Enter Sweden. Swedish officials estimate that anywhere from 30,000 to 80,000 Aramaic speakers reside in that country. The Aramaic community is strong there and includes an Aramaic soccer team, “Syrianska FC” in the Swedish top division from the town of Sodertalje.

Aramaic speakers in Sweden publish a newspaper called “Bahro Suryoyo”, as well as pamphlets and children’s books, including The Little Prince. But what really helps the students learn the language is Soryoyosat, a satellite television station maintained by the Swedish Aramaic community. For some members of these two villages in the holy land, watching Aramaic programming from Swedish TV station provided the first opportunity in decades for them to hear the language spoken outside church. The Associated Press reports that “Hearing it in a modern context inspired them to try revive the language among their communities.”

This is one case, where technology and television are benefitting language learners both in terms of making learning more accessible and in increasing their motivation. These kids are “kickin’ it old school”, using new technology. Aramaic may be saved, yet.

Related post:

Can TV can help you learn another language?

https://drsaraheaton.wordpress.com/2012/05/24/can-t-help-you-learn-another-language/

References

Associated Press. (2012, May 28). Pair of villages in Holy Land teaching Aramaic in effort to revive language that Jesus spoke: New focus comes with help from modern technology. NYDailyNews.com. Retrieved from http://www.nydailynews.com/news/world/pair-villages-holy-land-teaching-aramaic-effort-revive-language-jesus-spoke-article-1.1085728

Hadid, D. (2012, May 28). Aramaic: Efforts To Revive Jesus’ Language In Christian Villages Beit Jala, Jish In Holy Land, Sweden. Huffington Post. Retrieved from http://www.huffingtonpost.com/2012/05/28/aramaic-holy-land-jesus_n_1550507.html

Hadid, D. (2012, May 29). Revival of Jesus’ language attempted in two Holy Land villages. Southeast Missourian. Retrieved from http://www.semissourian.com/story/1854012.html

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Update – January 2018 – This blog has had over 1.8 million views thanks to readers like you. If you enjoyed this post, please “like” it or share it on social media. Thanks!

Sarah Elaine Eaton is a faculty member in the Werklund School of Education, University of Calgary, Canada.


Thanksgiving, gratitude and appreciation: activities with a high-school ESL class

October 26, 2011

Sarah Eaton and Farida Garrett at James Fowler High School: Collaborators on a Lesson in Gratitude

Recently I was invited to speak at James Fowler High School in Calgary to a group of English as a Second Language (ESL) students from the Philippines, Afghanistan, Palestine, Kenya and other countries. The theme was gratitude and appreciation.

My invitation was to visit the class two times. The first time was two weeks ago, during which we incorporated the theme of Canadian Thanksgiving, which had just passed. Today was my second visit to the school. I got to work with the students on their gratitude journals, which they started earlier in the project.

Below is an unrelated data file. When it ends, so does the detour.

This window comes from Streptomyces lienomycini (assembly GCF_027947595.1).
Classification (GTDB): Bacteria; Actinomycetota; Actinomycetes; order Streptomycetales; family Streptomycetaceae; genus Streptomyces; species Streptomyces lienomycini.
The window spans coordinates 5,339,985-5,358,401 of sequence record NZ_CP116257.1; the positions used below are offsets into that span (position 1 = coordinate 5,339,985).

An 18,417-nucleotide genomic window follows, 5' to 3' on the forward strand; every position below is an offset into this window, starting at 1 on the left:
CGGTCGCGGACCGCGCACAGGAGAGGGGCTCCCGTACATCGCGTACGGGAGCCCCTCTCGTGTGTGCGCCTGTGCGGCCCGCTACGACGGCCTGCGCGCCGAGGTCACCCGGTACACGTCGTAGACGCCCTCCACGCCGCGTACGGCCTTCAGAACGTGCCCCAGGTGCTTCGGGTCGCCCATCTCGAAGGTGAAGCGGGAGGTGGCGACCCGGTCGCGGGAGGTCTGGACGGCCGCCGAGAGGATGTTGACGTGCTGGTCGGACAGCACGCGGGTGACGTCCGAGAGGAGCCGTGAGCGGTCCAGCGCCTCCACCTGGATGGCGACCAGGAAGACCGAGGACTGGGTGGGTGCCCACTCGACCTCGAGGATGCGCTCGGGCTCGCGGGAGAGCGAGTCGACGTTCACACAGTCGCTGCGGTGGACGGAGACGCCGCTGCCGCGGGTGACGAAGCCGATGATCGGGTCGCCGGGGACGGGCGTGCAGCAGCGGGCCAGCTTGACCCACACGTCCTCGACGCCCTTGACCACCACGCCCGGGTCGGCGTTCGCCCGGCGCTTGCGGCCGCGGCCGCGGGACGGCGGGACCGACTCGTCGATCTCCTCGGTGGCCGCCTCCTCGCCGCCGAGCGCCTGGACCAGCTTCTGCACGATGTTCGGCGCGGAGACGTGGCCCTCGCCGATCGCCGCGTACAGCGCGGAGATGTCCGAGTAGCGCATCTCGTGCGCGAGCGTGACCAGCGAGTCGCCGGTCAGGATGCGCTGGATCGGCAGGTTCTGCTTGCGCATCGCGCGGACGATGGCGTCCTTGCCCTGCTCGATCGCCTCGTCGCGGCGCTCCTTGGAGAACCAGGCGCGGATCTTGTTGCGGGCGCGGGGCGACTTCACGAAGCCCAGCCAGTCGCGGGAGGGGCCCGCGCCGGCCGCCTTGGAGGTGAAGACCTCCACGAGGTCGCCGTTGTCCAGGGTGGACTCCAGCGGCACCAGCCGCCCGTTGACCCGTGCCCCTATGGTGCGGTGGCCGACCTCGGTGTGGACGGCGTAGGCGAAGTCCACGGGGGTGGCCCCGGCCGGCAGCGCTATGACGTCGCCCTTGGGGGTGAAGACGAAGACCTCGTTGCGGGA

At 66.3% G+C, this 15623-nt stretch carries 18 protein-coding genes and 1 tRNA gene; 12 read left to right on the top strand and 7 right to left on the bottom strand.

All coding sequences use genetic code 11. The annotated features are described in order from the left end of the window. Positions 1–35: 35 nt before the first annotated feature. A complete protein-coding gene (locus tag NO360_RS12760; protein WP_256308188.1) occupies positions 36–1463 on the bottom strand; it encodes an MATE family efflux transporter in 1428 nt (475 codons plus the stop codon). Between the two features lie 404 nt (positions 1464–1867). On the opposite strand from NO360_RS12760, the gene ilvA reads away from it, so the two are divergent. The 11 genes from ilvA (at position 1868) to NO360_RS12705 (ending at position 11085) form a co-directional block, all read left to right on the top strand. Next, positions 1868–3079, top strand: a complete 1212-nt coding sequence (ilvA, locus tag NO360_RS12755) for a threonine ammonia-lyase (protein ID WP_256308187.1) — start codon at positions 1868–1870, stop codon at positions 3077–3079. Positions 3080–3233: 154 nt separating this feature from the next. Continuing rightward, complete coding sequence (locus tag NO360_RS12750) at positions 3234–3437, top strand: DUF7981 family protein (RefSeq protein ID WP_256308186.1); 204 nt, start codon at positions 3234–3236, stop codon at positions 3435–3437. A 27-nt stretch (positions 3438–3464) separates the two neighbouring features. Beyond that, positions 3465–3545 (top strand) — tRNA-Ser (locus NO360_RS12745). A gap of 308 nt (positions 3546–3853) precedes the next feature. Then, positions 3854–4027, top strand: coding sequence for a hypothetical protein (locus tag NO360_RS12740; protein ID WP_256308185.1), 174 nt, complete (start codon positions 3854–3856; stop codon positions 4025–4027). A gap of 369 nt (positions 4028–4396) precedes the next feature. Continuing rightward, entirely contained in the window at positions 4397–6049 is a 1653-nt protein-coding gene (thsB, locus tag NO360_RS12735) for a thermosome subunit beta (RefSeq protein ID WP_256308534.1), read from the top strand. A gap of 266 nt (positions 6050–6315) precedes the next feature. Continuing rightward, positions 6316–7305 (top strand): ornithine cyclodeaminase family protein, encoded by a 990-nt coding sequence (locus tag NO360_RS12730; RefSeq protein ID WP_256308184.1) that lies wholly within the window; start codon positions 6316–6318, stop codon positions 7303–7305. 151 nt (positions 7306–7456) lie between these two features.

Here’s how we structured the session:

Objectives

  • Learn about Thanksgiving as a celebration
  • Learn new vocabulary around giving thanks
  • Increase students’ awareness of what it means to give thanks and be grateful
  • Develop an understanding of gratitude as a personal, social and cultural practice.

Artifacts, realia and props

  • A pumpkin
  • A banana bread made by the students’ teacher, Mrs. Farida Garrett (It was her idea to share the cake to symbolize “breaking bread” together)
  • Letter blocks that spelled out “Give Thanks”

Supplies

  • markers
  • coloured pencils
  • glue sticks
  • glue gun
  • stickers
  • flip chart paper

Session #1: Activities

Saying thanks – Students shared how they say “thank you” in their native languages. Then, they wrote out the word(s) on a flip chart paper.

Vocabulary building – The words “thanksgiving”, “gratitude”, “gratefulness” and “appreciate” were written out on flip chart paper. Mrs. Garrett drilled students on how to pronounce the words. We worked with students to help them use the words in sentences.

Brief on Thanksgiving – We talked about the celebration of Canadian Thanksgiving, how it originated and what it means.

Making a thank you card – Students made their own thank you cards and thought about who they’d like to give their card to.

In between my first visit and second visit to the school, the students started a gratitude journal.

Session #2 Activities

Review the new vocabulary.

Review what the celebration of Thanksgiving is about.

Students developed their gratitude journals, contributing writing and drawings about what they were grateful for. We asked them to express their appreciation for their family, teacher, school, community and country. Students generated their own ideas about what they appreciated.

What an amazing group of resilient, bright young students Mrs. Fowler has. At the beginning of the first session, students were hesitant to talk and seemed baffled when they were asked to think about people in their lives that they appreciated and why they were grateful to them. By the end of our second session, the students were talking openly about who makes a difference in their lives and why they are grateful to them. In two weeks, they grew leaps and bounds in their personal development, as they learned that recognizing others  and appreciating them is a significant part of cultivating meaningful relationships.

Who deserves your thanks today?

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Update – January 2018 – This blog has had over 1.8 million views thanks to readers like you. If you enjoyed this post, please “like” it or share it on social media. Thanks!

Sarah Elaine Eaton is a faculty member in the Werklund School of Education, University of Calgary, Canada.


10 Steps to Raising a Multilingual Child

August 9, 2011

The Multilingual Children’s Association has a great list of 10 steps to raising a multilingual child:

  1. Agree on multilingualism
  2. Know what to expect and when
  3. How many languages — what is practical?
  4. Decide which language system works for you
  5. Don’t wait — now is the perfect time!
  6. Declare your intentions
  7. Establish a support network
  8. Get relevant materials
  9. Set your goals, but remain flexible
  10. Have patience and keep going

I loved what they have to say. Check out the full article here: 10 Steps to Raising a Multilingual Child http://bit.ly/n357oH

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Update – January 2018 – This blog has had over 1.8 million views thanks to readers like you. If you enjoyed this post, please “like” it or share it on social media. Thanks!

Sarah Elaine Eaton is a faculty member in the Werklund School of Education, University of Calgary, Canada.